Before John Dower’s Embracing Defeat, many English-language accounts of the United States’ occupation of Japan contextualized the event in terms of American foreign policy and the emerging Cold War. Scholars writing from this Western-centric perspective produced much fine scholarship, and no doubt will continue to do so. But Embracing Defeat shifted the discussion from a debate over American motives to an analysis of the Japanese experience, and in doing so won critical acclaim and popular success. This Pulitzer Prize-winning tome reveals to Western audiences what many in Japan have long understood: that the American occupation was, in many ways, the most transformative event in modern Japanese history.
Dower sets out to convey “some sense of the Japanese experience of defeat by focusing on social and cultural developments. . . at all levels of society.” Initially, the bitter reality that their exhausting war had ended in defeat proved profoundly demoralizing for many Japanese citizens. Dower’s portrayal of the shantytowns of bombed-out Tokyo provides poignant evidence of the impoverished condition in which many Japanese found themselves at war’s end. But as Japan embarked on its long occupation interlude, its citizens seized opportunities to start over, rebuild, and redefine their nation. Defeat became a creative process rather than a destructive one and the people of Japan embraced it with eagerness. In the atmosphere of reform that characterized the occupation, an efflorescence of what Dower calls “cultures of defeat” emerged. For example, kasutori culture explored the sleazy underside of urban life. Radical political movements tested the limits—and sincerity—of American reformism. Changes in artistic images, popular entertainment, songs, jokes, and even the Japanese language itself reflect the vitality and diversity of Japanese culture during the American occupation.
Dower’s Japan-centered perspective informs his judgment of the occupiers, whom he views as agents of imperialism as well as facilitators of positive change. If the occupation was a prologue to a new period of Japanese history, it was also the epilogue to an era of Western exploitation that began when Commodore Matthew Perry forced Japan to “open” to Western trade in the middle of the nineteenth century. Dower calls the occupation “the last immodest exercise in the colonial conceit known as ‘the white man’s burden.’” The occupiers, under the leadership of the notoriously vain Douglas MacArthur, lived in enclaves of lavish comfort and issued imperious edicts. Nevertheless, Dower concedes that American reforms were “impressively liberal,” and he is critical of those in Japan and Washington who resisted reform. This group includes Japanese conservative politicians as well as the “old Japan hands” in the U.S. Department of State. To Dower, these were old-fashioned elitists who sought to restrict the influence of average citizens in the new Japan. Dower’s interpretation of the American occupation as a neocolonial as well as a progressive exercise rings true, but it is a delicate balancing act.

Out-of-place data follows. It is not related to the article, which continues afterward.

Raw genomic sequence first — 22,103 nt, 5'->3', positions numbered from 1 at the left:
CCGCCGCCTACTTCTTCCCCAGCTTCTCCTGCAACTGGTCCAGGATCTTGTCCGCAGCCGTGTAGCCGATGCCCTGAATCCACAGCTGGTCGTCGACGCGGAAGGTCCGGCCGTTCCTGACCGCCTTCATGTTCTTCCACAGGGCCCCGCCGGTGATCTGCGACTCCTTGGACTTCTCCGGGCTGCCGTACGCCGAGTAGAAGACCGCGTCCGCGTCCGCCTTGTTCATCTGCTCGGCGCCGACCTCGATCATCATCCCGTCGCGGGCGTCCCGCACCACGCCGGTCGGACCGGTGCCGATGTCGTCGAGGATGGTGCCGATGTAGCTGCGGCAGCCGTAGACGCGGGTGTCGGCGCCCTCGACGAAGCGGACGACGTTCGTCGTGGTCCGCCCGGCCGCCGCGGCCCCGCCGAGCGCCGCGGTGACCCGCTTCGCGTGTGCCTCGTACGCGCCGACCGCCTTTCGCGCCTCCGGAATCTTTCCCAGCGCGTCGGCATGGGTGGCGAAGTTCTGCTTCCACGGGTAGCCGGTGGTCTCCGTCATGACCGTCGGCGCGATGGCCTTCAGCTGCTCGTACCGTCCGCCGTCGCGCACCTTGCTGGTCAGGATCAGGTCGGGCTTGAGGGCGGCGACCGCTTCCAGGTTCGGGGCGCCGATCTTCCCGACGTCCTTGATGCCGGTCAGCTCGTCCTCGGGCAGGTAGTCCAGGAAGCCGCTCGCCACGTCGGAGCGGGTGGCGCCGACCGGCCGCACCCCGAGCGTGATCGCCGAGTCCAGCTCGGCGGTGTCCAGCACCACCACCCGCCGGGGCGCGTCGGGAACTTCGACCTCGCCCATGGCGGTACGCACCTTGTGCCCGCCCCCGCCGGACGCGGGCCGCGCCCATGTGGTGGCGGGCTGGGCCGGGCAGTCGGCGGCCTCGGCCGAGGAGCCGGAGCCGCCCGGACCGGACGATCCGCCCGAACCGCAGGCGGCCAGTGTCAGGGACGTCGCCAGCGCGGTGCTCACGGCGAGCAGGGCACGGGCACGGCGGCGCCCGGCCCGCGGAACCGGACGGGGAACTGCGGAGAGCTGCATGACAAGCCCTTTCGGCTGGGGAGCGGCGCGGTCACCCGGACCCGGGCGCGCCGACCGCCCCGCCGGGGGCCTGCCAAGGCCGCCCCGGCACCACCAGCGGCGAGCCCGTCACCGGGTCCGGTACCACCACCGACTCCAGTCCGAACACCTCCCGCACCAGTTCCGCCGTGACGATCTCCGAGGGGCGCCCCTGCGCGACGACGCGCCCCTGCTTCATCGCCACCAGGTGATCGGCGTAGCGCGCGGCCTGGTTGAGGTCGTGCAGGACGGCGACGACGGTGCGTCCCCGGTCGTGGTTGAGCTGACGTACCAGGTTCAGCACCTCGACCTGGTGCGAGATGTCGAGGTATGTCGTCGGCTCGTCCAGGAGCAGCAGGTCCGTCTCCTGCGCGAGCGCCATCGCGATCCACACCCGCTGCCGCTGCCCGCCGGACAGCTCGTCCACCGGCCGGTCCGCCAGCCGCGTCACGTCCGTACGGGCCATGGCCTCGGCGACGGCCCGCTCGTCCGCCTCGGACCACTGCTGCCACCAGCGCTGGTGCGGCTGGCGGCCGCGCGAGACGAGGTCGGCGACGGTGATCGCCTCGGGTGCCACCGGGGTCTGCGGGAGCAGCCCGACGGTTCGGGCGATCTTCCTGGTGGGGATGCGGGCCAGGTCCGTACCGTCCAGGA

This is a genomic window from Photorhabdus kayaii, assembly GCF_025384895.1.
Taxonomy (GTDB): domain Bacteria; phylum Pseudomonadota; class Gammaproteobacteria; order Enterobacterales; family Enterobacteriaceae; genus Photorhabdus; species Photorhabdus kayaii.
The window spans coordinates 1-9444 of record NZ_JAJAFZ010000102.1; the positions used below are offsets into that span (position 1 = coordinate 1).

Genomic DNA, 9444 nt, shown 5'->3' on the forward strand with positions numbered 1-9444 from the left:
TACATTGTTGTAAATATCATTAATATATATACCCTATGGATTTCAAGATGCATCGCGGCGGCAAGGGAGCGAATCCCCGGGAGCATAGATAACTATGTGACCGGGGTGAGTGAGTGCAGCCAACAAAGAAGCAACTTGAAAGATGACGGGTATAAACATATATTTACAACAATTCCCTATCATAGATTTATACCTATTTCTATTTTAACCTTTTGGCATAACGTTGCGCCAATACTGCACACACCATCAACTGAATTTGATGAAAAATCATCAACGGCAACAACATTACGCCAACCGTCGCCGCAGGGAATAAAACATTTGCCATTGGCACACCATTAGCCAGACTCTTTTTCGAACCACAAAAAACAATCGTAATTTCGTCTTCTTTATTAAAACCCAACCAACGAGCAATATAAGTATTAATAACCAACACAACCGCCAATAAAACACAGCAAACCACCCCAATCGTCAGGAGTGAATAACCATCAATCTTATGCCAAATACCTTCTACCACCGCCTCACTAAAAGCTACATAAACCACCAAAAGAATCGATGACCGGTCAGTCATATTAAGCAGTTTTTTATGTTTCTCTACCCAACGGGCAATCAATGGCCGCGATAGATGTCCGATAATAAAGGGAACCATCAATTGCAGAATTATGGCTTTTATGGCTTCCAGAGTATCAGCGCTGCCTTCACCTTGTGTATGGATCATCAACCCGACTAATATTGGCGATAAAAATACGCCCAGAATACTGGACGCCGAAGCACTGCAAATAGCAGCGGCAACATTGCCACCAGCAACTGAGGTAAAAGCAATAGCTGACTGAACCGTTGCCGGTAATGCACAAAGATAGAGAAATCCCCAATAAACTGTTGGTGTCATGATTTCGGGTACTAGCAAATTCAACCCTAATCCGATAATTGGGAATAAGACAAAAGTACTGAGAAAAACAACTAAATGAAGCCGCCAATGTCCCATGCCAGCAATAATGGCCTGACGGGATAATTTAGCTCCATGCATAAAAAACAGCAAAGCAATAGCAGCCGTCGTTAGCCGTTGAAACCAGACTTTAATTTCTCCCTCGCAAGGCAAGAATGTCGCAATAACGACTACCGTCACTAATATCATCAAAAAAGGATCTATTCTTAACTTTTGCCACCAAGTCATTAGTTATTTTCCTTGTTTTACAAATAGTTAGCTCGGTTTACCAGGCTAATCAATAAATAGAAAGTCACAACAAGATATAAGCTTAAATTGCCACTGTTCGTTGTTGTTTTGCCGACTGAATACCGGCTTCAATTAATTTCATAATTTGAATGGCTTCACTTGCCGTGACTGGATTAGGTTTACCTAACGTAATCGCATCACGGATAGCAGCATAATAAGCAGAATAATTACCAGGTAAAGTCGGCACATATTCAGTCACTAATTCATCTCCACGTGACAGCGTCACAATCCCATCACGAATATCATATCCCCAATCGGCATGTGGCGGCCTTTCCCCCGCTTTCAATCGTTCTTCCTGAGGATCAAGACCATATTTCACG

Embracing Defeat has received high praise in the academic and popular presses, and justly so. Nevertheless, the book has certain limitations. Dower concentrates almost exclusively on the experiences of urban-dwelling Japanese. The half of the population that lived in rural areas suffered more than their share of hardship during the war, and their story of change and recovery during the occupation is as fascinating as it is neglected. Still, Dower’s exploration of urban cultures in the occupation period is a monumental task, and he executes it marvelously. Embracing Defeat‘s engrossing account of social change during the American occupation of Japan has earned it a permanent place in the literature of that epochal event.